Virginia’s Safety and Health Codes Board voted on March 21, 2022, to revoke the state OSHA agency’s COVID-19 standard covering all industry sectors, finding that COVID-19 no longer posed a “grave danger” to workers. Virginia’s agency, “VOSH,” was the first of the 22 states that operate their own OSHA programs to promulgate a COVID-19 standard in July 2020, and also was the first to make it a permanent rule – rather than an emergency temporary standard.
With the election of Gov. Glenn Youngkin (R-VA), there was immediately a call by him for the Board to rescind the rule, which had been enacted under Democratic Gov. Ralph Northam to combat COVID outbreaks in the state’s protein plants, health care facilities, correctional institutions, and other workplaces where close contact between workers indoors occurred. The rule was quite comprehensive and required worker training, improved indoor ventilation, masks or respiratory protection, sanitation measures, and reporting of outbreaks at a worksite.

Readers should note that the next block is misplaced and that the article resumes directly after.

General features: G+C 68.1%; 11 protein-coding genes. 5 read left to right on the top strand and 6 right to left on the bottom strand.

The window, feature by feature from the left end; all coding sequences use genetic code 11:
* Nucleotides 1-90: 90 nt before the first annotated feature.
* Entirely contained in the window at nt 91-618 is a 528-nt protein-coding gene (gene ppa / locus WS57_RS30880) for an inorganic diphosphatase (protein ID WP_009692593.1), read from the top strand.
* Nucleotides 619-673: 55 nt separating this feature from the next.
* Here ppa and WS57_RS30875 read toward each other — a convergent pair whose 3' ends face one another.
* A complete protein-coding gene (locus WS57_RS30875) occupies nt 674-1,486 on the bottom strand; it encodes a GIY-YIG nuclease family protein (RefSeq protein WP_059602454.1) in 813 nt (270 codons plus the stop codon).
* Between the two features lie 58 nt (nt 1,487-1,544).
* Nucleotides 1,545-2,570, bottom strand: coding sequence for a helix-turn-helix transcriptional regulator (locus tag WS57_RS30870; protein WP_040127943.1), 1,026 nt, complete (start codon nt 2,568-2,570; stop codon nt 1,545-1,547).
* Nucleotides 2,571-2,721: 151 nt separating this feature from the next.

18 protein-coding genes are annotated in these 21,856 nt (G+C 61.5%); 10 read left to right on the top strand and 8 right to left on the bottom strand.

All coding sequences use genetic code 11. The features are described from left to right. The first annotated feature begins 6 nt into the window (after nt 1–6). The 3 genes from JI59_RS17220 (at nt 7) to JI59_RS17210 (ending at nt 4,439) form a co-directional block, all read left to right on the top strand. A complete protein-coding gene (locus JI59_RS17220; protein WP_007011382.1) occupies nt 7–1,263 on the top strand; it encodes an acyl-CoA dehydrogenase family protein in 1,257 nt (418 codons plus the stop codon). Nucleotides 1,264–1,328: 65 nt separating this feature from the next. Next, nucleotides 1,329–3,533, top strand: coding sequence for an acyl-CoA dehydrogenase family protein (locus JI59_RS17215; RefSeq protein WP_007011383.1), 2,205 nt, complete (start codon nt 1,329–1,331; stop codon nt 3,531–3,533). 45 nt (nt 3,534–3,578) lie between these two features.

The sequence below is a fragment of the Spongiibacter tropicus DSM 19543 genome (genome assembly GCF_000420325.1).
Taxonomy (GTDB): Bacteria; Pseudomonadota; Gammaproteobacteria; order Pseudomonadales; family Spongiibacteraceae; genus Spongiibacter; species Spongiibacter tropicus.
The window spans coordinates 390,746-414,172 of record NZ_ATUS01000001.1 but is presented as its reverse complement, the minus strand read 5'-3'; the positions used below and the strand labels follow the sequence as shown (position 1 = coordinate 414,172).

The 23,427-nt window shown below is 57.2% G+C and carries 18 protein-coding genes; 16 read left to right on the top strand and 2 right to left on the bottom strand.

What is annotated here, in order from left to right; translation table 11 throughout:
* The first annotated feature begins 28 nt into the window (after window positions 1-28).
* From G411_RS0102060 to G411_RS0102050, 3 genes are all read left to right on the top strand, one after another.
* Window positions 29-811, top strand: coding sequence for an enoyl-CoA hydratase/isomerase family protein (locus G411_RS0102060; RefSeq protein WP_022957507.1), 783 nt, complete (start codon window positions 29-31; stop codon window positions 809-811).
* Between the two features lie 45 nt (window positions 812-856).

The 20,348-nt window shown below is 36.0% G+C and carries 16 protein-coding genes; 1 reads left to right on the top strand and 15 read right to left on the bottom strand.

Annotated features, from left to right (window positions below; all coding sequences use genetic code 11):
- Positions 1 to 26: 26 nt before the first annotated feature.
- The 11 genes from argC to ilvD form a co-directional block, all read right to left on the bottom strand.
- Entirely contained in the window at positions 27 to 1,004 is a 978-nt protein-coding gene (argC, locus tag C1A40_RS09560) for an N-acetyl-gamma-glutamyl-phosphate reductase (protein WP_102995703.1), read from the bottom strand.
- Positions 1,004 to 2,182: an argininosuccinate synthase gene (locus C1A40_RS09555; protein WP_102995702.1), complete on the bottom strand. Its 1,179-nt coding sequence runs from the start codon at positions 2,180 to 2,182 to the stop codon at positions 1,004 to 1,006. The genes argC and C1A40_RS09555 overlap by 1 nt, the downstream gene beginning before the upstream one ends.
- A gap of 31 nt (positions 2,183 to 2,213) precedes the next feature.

The Standards Board’s vote to rescind the rule was 6-0 to and the rescission became effective upon publication in the Richmond Times-Dispatch newspaper (the state paper of record). VOSH continues to encourage vaccination against COVID-19 and can still enforce existing VOSH/OSHA standards such as sanitation, respiratory protection, recordkeeping/reporting of COVID-19 work-related cases, and under the overarching “General Duty Clause.” The revocation does not block VOSH from promulgating another COVID-19 rule in the event that circumstances warrant it, such as a resurgence of work-transmitted cases due to a new variant. However, the same process used for the original rule – including approval by the Standards Board – would be required in the future.